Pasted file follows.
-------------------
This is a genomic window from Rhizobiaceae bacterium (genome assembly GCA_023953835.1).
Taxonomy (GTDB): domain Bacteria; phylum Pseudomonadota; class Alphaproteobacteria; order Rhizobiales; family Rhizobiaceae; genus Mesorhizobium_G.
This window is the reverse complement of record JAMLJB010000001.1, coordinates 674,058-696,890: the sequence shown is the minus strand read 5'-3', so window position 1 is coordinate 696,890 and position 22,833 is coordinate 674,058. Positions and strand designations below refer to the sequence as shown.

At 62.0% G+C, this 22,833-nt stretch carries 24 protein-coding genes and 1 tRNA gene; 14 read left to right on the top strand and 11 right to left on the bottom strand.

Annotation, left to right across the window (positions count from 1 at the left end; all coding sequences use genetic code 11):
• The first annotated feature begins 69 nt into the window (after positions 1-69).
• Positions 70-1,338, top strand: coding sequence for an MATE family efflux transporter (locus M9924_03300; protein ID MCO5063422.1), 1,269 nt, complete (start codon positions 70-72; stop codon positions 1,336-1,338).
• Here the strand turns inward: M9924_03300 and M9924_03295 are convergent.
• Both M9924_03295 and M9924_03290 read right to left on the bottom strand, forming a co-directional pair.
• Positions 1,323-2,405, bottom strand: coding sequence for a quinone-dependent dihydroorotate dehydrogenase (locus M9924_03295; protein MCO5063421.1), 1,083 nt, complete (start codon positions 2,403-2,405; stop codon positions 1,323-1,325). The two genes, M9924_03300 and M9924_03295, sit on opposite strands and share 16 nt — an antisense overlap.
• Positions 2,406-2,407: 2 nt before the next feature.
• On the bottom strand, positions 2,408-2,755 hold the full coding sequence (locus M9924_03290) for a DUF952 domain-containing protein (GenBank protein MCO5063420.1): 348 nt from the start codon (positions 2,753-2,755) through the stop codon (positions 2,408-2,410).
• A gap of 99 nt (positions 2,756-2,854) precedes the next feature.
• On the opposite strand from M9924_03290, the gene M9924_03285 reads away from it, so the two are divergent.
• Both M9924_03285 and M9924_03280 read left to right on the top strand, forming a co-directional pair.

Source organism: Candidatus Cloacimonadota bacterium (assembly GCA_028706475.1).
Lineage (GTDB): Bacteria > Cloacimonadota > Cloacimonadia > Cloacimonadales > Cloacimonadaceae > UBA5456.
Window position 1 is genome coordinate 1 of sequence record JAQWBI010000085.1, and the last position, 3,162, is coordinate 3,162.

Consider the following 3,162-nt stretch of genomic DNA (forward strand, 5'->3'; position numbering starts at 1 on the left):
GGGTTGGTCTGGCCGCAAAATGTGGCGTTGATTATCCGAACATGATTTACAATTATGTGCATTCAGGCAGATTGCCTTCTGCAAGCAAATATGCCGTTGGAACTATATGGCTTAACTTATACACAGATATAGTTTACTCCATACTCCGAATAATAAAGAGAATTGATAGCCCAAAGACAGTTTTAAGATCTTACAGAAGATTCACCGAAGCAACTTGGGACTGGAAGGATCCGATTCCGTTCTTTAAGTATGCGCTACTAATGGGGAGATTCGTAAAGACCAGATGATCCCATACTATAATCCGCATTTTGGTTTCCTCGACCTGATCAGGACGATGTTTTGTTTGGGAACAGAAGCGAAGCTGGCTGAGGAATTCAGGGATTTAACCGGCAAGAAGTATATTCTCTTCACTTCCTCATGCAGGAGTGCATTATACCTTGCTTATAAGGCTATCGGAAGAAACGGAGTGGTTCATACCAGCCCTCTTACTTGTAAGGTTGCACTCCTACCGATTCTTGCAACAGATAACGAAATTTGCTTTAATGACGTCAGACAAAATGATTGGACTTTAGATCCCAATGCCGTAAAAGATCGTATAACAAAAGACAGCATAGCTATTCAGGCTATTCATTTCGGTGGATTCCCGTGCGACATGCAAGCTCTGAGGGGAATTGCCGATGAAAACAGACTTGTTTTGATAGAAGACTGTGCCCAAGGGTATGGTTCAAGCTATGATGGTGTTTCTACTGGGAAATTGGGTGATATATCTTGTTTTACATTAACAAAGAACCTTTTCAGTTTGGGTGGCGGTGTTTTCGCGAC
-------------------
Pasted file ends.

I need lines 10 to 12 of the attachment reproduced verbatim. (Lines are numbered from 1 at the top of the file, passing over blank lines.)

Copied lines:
• Positions 1,323-2,405, bottom strand: coding sequence for a quinone-dependent dihydroorotate dehydrogenase (locus M9924_03295; protein MCO5063421.1), 1,083 nt, complete (start codon positions 2,403-2,405; stop codon positions 1,323-1,325). The two genes, M9924_03300 and M9924_03295, sit on opposite strands and share 16 nt — an antisense overlap.
• Positions 2,406-2,407: 2 nt before the next feature.
• On the bottom strand, positions 2,408-2,755 hold the full coding sequence (locus M9924_03290) for a DUF952 domain-containing protein (GenBank protein MCO5063420.1): 348 nt from the start codon (positions 2,753-2,755) through the stop codon (positions 2,408-2,410).